Saturday, November 29, 2014

Top 20 Countdown #2: 100,240 Doctor Visits

Our first medical volunteers, our good friends Nora Laws and Pam Agner, came in the first months we were in Nicaragua.  They stayed three weeks and treated hundreds of patients, giving out medication that they had brought with them.  They were the first of 328 medical volunteers from various fields that have come over the last 20 years.

We started our health care projects with medical help with volunteers… for five years, over 4,600 patients were seen by these volunteers giving their time as well as bringing donated medications.  We would have two or three small groups a year, and then Hurricane Mitch hit at the end of 1998. 

Nora & Pam seeing patients
Nora called and said that if we wanted her, then she was getting on a plane and coming to volunteer for 3 weeks.  When we picked her up at the airport, she was sitting on trunks of medicines she had recruited from others.  And she was not the last to come, volunteers flooded in.

Dr. Don Stechschulte
In February, the Bucknell Brigade came with their 36 members and one doctor, Don Stechschulte.  After seeing about a hundred patients one day in a thrown-together church building in the resettlement camp, I heard him muttering as he cleaned his medical bag of dirt and dust, “What I would give for just a concrete floor.”

Representatives from Bucknell, including Don, went with Mike to the mayor’s office with their commitment to help build a permanent clinic in the camp, Nueva Vida.  While we waited for the mayor’s office to donate land in Nueva Vida, a temporary clinic had been running for six months.  The man who had built the clinic and funded it had promised it would run for six months, and now he was ready to leave, so we could use the building.  By the end of July 1999, we were running a clinic complete with a half-time doctor, Jorge Flores.
Volunteers with Jorge, circa 1999
Temporary Clinic building 1999
Family planning training with nurse Martha, main clinic building
Jorge doing ultrasounds

The Bucknell Brigade folks were true to their word and helped us fund a permanent clinic building.  They came and worked with the community to build the clinic, mixing all the concrete by hand and using materials made by the concrete construction materials business we had
started, and then working back at Bucknell on fund-raising.  While we were moving into the permanent clinic in January 2001, an earthquake hit and while the building did sway, it did not even crack!

For many years, our staff was minimal:  Jorge, the doctor; Henry to check folks in and provide wound care; Danelia to hand out medications; Pat, the counselor (part-time);  Maria, the person who cleaned; and volunteers.  We opened charts for each patient, which was not that common back then for clinics that worked with the poor.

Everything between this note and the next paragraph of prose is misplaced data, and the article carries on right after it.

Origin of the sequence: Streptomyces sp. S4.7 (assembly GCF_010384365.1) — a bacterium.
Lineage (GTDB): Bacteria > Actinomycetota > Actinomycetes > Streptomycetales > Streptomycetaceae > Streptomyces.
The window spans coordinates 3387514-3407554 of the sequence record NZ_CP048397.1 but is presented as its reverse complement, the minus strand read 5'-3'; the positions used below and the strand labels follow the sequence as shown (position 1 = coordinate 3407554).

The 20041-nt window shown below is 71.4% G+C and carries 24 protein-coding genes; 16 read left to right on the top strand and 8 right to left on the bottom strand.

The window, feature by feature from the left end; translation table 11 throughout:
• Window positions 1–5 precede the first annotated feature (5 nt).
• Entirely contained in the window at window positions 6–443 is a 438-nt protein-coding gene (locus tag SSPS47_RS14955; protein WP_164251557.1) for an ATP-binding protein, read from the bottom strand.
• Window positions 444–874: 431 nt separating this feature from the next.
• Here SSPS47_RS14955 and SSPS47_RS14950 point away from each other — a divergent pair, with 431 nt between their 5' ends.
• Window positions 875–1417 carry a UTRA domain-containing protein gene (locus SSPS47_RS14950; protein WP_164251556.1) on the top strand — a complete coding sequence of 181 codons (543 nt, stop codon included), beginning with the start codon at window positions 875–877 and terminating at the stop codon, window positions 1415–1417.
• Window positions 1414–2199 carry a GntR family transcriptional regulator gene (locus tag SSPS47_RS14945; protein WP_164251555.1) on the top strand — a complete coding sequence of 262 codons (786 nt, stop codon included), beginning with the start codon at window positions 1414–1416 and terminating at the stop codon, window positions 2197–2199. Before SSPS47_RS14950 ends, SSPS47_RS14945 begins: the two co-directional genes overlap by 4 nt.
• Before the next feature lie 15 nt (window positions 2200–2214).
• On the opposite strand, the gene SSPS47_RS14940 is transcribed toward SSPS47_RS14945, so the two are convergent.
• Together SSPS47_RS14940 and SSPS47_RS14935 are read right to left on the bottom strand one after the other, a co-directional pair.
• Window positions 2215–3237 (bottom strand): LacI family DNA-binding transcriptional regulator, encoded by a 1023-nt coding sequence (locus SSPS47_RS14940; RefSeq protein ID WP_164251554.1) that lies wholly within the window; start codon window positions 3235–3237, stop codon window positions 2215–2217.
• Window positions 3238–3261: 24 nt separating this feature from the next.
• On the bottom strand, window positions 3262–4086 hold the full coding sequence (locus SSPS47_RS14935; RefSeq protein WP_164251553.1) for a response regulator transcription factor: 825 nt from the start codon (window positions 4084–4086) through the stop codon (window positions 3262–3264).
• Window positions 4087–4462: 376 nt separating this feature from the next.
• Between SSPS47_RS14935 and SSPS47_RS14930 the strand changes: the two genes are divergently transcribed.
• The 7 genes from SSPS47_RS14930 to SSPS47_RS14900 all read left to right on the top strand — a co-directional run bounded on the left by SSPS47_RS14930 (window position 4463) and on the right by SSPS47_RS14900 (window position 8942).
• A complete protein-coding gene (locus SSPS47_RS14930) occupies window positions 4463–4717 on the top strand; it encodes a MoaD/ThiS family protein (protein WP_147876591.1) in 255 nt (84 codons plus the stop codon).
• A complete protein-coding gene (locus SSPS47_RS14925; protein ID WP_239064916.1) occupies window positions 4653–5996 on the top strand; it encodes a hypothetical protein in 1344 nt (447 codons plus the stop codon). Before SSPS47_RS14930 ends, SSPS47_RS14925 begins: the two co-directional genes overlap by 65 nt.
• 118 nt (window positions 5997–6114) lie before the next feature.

In the fifteen years the clinic has been operating, we have opened charts on 20,462 new patients.   Medical staff have examined 100,240 people and treated 210,649 diseases or conditions.  Our staff has grown as well as our space. 

The clinic in 2001 consisted of one building with 3 exam rooms, 3 bathrooms, one office, one check-in room, one pharmacy, one wound care room, a large lobby, a large corridor that holds files, and an even larger room for storing medications.  In 2006, we expanded to a second building that now has a laboratory, two dental rooms, two bathrooms, a room for counseling and eye checks, a storage room and an over flow room, a large lobby and corridor used for trainings and support groups as well as waiting.

We started with a half-time doctor; now we have staff for these services:
  • A full-time radiologist who does ultrasounds as well as sees patients as family doctor, including free PAPs in our women’s health program and treats our HIV positive patients…Jorge 
  • A part-time pediatrician who sees children but has helped us expand our asthma services
  • A part-time general physician who also oversees the patients who have chronic conditions, pregnant women, and PAPs
  • A part-time orthopedist who controls pain and works with joints, muscles, and bones…he sometimes does surgery.
  • Danelia & patient
  • A full-time dentist, a hygienist, and a dental assistant who treat adults and children including children in the local feeding centers (see dental blog for more)
  • A part-time lab technician
  • A half-time counselor…Pat, who also with Becca does eye correction exams and gives out eye glasses
  • A full-time nurse who, besides doing nursing, also helps with the public health component
  • A full-time health promoter who oversees our public health component (see health trainings blog)
  • A full-time administrator who has her degree in pharmacy
  • Henry Checking in patients
  • A full-time pharmacy assistant who also fills in gaps in other areas…Danelia
  • A full-time assistant who checks patients in and does wound care…Henry
  • Three full-time people who clean
  • And me, who looks for money, equipment, etc.  I also help to gather all the staff’s dreams for the clinic and needs and put them into goals and objectives.
We have come a long way from those medical brigades working out of suitcases, but we have a long way to go because the need is so great.

Future Projects:
  • Build a third clinic building… awaiting funding, you can help by giving an alternative gift of 1 sq ft for $25!
  • Hire a half-time ob/gyn… awaiting funding
  • Hire a full-time nurse… awaiting funding


Counting down to #GivingTuesday on December 2nd, we’re highlighting the CDCA’s accomplishments over our 20 years in Nicaragua. Follow our countdown in this blog, on Facebook and TwitterHelp us keep doing more by giving $20. Our goal is to raise $20,000.